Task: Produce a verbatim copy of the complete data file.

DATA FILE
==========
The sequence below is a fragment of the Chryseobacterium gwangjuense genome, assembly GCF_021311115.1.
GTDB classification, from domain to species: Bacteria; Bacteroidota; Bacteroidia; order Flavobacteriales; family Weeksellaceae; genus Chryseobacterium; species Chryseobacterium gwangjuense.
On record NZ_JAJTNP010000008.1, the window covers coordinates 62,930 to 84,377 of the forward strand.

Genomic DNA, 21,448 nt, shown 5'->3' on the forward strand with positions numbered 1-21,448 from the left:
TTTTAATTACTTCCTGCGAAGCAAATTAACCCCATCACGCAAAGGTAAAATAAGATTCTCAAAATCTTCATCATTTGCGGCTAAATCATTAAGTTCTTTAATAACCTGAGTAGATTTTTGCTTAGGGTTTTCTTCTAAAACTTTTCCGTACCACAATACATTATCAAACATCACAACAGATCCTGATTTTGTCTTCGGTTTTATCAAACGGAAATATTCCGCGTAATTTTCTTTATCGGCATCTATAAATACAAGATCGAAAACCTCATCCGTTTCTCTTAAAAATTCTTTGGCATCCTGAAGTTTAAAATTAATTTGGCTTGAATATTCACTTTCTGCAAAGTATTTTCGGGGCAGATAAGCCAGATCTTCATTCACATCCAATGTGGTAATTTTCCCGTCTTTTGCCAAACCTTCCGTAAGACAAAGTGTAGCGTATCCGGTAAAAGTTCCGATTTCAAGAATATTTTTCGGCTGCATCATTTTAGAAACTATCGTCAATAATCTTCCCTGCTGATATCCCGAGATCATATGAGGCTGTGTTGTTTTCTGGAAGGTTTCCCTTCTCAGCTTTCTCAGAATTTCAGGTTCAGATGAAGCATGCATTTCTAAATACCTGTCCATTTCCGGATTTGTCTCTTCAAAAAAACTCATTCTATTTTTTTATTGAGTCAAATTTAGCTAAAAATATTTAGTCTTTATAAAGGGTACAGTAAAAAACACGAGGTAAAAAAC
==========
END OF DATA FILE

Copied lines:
The sequence below is a fragment of the Chryseobacterium gwangjuense genome, assembly GCF_021311115.1.
GTDB classification, from domain to species: Bacteria; Bacteroidota; Bacteroidia; order Flavobacteriales; family Weeksellaceae; genus Chryseobacterium; species Chryseobacterium gwangjuense.
On record NZ_JAJTNP010000008.1, the window covers coordinates 62,930 to 84,377 of the forward strand.

Genomic DNA, 21,448 nt, shown 5'->3' on the forward strand with positions numbered 1-21,448 from the left:
TTTTAATTACTTCCTGCGAAGCAAATTAACCCCATCACGCAAAGGTAAAATAAGATTCTCAAAATCTTCATCATTTGCGGCTAAATCATTAAGTTCTTTAATAACCTGAGTAGATTTTTGCTTAGGGTTTTCTTCTAAAACTTTTCCGTACCACAATACATTATCAAACATCACAACAGATCCTGATTTTGTCTTCGGTTTTATCAAACGGAAATATTCCGCGTAATTTTCTTTATCGGCATCTATAAATACAAGATCGAAAACCTCATCCGTTTCTCTTAAAAATTCTTTGGCATCCTGAAGTTTAAAATTAATTTGGCTTGAATATTCACTTTCTGCAAAGTATTTTCGGGGCAGATAAGCCAGATCTTCATTCACATCCAATGTGGTAATTTTCCCGTCTTTTGCCAAACCTTCCGTAAGACAAAGTGTAGCGTATCCGGTAAAAGTTCCGATTTCAAGAATATTTTTCGGCTGCATCATTTTAGAAACTATCGTCAATAATCTTCCCTGCTGATATCCCGAGATCATATGAGGCTGTGTTGTTTTCTGGAAGGTTTCCCTTCTCAGCTTTCTCAGAATTTCAGGTTCAGATGAAGCATGCATTTCTAAATACCTGTCCATTTCCGGATTTGTCTCTTCAAAAAAACTCATTCTATTTTTTTATTGAGTCAAATTTAGCTAAAAATATTTAGTCTTTATAAAGGGTACAGTAAAAAACACGAGGTAAAAAAC